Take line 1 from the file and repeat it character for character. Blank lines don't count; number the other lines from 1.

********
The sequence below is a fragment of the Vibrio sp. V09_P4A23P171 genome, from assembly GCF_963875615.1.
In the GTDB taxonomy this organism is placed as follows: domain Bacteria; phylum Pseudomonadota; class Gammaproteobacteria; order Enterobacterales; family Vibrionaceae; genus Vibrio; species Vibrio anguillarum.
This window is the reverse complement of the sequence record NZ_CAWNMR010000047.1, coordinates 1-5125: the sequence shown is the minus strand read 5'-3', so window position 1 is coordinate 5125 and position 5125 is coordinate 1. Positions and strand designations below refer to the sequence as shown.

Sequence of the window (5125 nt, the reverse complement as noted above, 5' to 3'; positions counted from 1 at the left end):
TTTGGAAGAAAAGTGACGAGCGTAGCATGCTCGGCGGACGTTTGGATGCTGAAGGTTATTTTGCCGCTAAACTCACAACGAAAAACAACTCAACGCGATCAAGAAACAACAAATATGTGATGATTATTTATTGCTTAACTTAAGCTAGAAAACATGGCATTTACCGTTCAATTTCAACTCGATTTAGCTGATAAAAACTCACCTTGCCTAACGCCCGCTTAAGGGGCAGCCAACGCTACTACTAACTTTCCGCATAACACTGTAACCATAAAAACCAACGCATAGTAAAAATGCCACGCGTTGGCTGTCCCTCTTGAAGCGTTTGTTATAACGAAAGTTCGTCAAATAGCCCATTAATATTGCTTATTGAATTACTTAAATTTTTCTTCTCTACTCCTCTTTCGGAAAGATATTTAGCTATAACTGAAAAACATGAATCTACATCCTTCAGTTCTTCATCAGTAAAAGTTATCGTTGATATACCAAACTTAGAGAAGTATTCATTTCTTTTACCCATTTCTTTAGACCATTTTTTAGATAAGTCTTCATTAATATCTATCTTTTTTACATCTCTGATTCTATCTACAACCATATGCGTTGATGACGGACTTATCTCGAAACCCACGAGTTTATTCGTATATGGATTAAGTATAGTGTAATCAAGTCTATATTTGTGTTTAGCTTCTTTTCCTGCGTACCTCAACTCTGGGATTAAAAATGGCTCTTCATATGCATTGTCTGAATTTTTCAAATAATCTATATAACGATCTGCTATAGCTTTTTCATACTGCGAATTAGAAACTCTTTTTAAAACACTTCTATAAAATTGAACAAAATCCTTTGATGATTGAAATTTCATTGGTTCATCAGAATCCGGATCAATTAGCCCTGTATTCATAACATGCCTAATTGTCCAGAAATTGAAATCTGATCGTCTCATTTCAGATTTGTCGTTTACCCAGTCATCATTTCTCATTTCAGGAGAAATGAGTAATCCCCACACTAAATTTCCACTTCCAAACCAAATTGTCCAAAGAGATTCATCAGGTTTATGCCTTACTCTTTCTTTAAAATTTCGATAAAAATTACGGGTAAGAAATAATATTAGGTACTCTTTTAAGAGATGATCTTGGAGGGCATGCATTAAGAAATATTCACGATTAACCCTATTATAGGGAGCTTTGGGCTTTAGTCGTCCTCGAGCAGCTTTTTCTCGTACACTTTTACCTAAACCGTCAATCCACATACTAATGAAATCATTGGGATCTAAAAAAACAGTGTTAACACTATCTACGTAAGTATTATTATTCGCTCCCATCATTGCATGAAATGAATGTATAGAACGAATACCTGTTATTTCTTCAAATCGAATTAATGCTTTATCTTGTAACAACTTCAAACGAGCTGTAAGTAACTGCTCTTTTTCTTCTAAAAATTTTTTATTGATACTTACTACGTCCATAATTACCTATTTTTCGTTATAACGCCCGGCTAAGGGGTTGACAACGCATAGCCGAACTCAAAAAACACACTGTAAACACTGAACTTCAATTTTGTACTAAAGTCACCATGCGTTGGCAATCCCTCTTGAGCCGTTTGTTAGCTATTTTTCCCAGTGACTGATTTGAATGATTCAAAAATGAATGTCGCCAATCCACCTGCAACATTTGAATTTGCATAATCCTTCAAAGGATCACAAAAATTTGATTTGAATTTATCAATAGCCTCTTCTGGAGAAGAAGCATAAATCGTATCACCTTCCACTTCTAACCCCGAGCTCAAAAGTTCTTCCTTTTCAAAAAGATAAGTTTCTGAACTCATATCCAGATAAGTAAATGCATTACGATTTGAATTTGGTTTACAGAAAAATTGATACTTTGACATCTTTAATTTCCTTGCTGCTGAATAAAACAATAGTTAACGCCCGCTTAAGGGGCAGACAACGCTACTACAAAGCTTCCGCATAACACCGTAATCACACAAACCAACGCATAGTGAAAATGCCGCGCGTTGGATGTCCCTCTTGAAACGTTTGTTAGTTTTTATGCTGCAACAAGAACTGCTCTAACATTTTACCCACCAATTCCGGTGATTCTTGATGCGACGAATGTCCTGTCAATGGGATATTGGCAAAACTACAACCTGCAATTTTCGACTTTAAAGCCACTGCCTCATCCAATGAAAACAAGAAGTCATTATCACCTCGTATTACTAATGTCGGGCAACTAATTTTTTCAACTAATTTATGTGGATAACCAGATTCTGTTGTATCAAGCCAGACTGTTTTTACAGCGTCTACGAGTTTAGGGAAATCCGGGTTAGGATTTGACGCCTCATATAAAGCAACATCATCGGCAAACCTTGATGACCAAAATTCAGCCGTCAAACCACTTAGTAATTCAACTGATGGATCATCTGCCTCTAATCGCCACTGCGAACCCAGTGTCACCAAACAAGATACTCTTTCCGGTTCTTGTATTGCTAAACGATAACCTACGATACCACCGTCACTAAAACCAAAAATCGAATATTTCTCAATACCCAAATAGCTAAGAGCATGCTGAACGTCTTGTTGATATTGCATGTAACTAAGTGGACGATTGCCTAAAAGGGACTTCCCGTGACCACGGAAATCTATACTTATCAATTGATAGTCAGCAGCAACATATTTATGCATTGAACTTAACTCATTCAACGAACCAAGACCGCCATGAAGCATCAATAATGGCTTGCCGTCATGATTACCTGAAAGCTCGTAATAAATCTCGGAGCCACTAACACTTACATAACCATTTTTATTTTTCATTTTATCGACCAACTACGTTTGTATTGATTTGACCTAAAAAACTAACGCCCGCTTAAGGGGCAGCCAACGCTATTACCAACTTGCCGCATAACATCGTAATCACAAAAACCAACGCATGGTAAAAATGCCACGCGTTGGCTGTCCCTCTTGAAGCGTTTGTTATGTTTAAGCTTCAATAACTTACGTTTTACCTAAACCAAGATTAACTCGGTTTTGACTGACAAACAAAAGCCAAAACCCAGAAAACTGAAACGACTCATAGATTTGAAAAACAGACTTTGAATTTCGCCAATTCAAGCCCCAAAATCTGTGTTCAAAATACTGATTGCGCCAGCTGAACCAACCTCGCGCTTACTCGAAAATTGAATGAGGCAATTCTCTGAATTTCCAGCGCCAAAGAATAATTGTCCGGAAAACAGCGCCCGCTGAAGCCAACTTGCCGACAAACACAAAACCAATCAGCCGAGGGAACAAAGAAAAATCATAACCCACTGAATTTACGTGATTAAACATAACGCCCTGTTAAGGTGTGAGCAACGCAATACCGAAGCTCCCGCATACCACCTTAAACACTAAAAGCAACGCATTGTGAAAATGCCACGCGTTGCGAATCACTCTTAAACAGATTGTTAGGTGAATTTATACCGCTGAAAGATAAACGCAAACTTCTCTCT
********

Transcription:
The sequence below is a fragment of the Vibrio sp. V09_P4A23P171 genome, from assembly GCF_963875615.1.